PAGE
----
Media release: Eddie Nalon died alone in a segregation cell in Millhaven Institution located in Kingston, Ontario, Canada on August 10th 1974. A year later, Prisoners’ Justice Day (PJD) was first observed by imprisoned people held in the same Canadian federal penitentiary who engaged in a one-day hunger and work strike in support of their demands to end solitary confinement and other injustices behind bars. Since then, PJD has been marked by people inside and outside prison walls across the world.
News release: You’re invited to celebrate Prisoner Justice Day on August 10th at the Halifax Commons. On this day every year, incarcerated and formally incarcerated people take the day to fast while prisoner justice advocates take the tie to discuss the significance of the day and what the current prison system has done and is doing and ways we can help.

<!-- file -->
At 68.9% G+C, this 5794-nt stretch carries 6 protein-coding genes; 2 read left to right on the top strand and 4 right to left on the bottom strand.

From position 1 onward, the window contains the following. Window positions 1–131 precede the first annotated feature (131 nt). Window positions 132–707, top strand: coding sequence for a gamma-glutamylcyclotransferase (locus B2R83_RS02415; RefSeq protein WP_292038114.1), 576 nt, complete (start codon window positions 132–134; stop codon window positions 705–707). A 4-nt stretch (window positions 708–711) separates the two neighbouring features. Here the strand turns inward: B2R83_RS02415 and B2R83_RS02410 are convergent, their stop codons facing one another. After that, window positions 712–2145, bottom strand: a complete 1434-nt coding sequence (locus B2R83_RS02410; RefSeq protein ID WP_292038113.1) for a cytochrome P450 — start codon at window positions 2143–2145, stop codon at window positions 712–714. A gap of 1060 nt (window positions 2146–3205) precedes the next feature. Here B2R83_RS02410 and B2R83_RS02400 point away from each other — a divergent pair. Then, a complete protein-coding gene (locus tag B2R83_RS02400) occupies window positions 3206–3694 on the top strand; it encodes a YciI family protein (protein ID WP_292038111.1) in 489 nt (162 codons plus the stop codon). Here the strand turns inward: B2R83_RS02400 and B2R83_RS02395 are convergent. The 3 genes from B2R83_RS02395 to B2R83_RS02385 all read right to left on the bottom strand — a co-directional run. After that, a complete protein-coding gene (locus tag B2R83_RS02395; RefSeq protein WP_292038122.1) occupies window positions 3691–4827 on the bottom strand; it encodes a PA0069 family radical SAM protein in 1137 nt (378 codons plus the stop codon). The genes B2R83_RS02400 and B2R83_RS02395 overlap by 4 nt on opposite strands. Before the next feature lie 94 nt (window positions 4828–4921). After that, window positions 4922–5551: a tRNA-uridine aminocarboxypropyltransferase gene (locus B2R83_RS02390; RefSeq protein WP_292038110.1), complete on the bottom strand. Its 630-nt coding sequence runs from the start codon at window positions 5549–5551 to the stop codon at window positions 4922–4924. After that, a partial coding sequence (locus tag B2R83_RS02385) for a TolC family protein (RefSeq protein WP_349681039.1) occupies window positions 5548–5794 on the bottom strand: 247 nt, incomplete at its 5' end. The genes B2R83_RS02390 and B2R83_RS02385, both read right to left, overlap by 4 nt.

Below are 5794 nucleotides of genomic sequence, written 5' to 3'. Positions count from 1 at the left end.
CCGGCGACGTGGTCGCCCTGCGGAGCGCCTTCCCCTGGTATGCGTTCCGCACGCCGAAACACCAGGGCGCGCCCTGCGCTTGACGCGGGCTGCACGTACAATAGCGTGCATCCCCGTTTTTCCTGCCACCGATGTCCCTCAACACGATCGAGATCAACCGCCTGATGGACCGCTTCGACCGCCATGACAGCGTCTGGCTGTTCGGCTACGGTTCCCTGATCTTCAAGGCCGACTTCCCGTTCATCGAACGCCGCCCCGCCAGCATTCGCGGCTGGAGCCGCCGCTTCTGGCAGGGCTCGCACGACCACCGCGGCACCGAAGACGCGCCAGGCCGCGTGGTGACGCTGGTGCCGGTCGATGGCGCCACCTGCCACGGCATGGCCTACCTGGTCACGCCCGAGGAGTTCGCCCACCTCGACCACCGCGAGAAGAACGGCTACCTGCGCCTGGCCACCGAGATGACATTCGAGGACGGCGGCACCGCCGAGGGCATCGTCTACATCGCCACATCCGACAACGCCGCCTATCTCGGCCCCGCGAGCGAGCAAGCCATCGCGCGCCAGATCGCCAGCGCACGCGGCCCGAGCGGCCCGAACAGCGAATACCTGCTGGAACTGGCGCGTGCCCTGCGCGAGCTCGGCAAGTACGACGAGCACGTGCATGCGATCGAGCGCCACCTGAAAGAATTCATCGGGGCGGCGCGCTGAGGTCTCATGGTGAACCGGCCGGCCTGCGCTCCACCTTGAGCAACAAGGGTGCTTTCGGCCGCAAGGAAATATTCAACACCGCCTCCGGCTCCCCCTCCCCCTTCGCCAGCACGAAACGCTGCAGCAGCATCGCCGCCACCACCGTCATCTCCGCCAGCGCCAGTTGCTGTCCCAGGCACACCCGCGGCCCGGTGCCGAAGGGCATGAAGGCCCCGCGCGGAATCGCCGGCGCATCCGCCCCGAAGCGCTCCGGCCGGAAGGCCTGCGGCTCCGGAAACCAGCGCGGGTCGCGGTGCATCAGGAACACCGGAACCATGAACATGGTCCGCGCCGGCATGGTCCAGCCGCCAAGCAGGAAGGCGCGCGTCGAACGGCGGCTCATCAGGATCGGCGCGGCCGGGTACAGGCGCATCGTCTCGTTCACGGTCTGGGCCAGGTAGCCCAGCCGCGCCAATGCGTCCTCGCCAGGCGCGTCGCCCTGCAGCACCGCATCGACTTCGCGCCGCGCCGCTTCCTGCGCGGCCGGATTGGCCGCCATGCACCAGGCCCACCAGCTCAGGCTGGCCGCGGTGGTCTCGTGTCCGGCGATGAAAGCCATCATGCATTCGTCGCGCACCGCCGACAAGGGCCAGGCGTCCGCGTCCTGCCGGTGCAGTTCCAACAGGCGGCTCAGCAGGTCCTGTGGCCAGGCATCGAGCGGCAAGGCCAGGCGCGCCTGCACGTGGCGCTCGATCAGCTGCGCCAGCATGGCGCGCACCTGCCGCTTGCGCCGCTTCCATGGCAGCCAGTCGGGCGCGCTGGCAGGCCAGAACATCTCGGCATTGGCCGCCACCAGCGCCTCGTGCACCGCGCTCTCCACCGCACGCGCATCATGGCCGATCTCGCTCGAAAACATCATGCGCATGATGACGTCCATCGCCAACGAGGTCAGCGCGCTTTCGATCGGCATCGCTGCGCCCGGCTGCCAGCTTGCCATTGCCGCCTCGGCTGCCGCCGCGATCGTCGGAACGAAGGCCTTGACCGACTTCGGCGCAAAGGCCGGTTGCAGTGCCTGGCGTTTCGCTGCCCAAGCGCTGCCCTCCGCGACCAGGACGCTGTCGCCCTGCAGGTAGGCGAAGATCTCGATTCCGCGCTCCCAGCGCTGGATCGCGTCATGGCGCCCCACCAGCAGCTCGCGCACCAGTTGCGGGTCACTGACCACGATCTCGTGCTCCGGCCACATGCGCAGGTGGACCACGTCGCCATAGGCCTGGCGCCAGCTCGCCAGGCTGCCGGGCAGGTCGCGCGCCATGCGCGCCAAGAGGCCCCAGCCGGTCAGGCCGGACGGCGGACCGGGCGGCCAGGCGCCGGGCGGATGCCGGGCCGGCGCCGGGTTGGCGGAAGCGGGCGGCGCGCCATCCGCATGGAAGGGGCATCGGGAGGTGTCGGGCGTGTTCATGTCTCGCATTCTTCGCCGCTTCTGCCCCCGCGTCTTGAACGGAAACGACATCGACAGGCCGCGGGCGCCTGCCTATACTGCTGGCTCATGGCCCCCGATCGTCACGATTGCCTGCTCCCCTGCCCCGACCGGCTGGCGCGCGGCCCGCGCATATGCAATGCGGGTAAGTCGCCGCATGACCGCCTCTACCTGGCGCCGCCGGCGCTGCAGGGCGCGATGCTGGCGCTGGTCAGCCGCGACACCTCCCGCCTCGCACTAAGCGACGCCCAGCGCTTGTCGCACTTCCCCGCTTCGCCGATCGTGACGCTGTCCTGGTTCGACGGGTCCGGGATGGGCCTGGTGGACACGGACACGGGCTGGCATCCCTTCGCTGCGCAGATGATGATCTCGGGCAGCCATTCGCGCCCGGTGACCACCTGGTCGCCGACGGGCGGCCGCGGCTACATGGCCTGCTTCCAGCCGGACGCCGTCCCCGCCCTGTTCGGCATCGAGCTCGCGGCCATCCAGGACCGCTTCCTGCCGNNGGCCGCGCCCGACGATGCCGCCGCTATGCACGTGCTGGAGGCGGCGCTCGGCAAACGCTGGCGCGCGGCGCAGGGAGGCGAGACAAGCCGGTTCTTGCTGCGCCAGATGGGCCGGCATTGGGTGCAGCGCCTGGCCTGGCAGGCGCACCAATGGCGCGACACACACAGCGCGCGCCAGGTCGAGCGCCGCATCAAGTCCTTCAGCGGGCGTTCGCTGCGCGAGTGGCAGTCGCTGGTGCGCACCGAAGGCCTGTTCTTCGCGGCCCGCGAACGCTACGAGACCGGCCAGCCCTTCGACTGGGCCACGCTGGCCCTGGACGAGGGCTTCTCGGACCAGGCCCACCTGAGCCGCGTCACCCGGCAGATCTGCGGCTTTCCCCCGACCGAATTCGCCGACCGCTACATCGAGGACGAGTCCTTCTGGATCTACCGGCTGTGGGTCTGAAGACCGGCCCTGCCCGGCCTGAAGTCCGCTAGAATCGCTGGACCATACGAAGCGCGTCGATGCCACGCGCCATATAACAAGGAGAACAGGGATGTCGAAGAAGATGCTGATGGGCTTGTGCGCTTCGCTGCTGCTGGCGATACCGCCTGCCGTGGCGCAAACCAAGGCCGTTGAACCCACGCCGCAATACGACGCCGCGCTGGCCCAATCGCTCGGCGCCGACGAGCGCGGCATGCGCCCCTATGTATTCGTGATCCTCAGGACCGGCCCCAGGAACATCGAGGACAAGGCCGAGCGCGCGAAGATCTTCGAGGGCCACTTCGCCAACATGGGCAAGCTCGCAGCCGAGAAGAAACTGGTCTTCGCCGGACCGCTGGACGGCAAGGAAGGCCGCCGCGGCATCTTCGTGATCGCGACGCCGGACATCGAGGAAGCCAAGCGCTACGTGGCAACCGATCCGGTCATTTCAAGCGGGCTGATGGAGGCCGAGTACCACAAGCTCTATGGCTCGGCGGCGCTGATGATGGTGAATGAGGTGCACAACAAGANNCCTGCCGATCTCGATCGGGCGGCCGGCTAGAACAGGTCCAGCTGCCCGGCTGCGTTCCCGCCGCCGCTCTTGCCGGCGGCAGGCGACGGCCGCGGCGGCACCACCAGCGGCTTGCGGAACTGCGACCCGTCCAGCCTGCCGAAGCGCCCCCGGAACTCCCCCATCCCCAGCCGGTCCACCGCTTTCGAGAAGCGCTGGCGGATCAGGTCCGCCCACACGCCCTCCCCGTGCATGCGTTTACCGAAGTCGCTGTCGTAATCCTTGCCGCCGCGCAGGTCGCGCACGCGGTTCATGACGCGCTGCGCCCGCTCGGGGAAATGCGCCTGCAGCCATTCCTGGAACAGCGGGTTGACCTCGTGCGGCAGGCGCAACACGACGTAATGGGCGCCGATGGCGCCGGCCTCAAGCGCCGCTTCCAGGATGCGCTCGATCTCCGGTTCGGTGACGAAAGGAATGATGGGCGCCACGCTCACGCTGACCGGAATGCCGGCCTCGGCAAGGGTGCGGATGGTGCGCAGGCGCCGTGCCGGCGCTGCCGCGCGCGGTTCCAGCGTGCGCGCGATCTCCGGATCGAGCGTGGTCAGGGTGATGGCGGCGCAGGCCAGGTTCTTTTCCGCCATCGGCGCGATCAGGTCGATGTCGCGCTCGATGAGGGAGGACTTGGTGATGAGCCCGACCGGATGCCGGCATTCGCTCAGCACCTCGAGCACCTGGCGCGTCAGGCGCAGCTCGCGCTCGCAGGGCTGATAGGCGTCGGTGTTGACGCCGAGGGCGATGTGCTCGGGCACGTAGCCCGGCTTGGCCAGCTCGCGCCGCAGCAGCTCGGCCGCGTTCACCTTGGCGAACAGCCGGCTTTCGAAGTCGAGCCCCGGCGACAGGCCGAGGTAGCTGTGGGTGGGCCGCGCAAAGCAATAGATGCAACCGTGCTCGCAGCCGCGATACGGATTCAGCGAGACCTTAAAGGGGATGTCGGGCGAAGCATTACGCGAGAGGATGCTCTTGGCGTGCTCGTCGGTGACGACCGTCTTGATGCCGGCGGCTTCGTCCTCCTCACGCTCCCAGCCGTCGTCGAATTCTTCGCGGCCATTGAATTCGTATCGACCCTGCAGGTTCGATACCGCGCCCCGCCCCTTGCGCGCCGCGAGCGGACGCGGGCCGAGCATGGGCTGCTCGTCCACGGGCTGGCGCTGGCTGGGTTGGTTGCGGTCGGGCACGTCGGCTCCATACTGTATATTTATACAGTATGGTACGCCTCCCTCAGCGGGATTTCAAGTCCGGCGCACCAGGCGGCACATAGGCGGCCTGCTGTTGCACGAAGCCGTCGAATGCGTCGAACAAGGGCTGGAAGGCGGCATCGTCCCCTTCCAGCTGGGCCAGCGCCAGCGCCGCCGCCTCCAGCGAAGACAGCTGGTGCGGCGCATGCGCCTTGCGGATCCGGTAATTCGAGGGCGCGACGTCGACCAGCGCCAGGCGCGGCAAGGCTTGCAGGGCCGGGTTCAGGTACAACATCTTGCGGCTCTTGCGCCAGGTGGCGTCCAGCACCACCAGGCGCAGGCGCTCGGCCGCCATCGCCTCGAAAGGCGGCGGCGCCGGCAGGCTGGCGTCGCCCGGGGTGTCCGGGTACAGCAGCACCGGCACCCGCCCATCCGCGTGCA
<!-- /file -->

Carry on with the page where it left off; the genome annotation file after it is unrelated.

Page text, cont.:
To mark Prisoners’ Justice Day, August 10, Books Beyond Bars will hold a panel discussion tomorrow featuring people who have experienced incarceration.
The wonderful folks at Books Beyond Bars need all your help to deal with a sudden need to find a new place to store all their books!
I went to yesterday’s Prisoners’ Justice Day event in the Halifax North End public library. Two full hours of information on prisons in Nova Scotia, not easy to summarize, and I am not even trying, to be honest. I just offer some fragments here, there is so much to learn.
The Books Beyond Bars collective has been supporting women in the Burnside Correctional Facility since 2005. They try hard to find any book that people express an interest in, and also offer a read-aloud program for moms and grandmothers. Now they need a little bit of help.